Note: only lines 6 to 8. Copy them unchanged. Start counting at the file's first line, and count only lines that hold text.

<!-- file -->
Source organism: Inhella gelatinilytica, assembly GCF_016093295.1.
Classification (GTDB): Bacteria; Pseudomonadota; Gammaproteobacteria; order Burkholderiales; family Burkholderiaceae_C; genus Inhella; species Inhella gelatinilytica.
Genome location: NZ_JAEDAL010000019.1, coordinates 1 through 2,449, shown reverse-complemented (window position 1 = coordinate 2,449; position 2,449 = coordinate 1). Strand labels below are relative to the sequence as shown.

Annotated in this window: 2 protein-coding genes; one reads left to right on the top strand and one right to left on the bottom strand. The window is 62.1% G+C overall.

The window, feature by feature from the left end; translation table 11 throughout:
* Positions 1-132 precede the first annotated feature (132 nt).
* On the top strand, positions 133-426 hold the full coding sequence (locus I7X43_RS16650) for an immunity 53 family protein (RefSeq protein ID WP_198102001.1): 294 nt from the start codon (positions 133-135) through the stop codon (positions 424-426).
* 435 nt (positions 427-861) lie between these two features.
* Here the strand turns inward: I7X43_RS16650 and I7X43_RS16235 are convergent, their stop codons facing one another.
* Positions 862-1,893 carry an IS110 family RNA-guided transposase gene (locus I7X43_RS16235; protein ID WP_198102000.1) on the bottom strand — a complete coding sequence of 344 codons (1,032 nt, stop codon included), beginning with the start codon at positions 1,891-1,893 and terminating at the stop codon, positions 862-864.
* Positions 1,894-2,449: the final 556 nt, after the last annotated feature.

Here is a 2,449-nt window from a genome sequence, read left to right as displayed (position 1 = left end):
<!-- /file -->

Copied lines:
* Positions 1-132 precede the first annotated feature (132 nt).
* On the top strand, positions 133-426 hold the full coding sequence (locus I7X43_RS16650) for an immunity 53 family protein (RefSeq protein ID WP_198102001.1): 294 nt from the start codon (positions 133-135) through the stop codon (positions 424-426).
* 435 nt (positions 427-861) lie between these two features.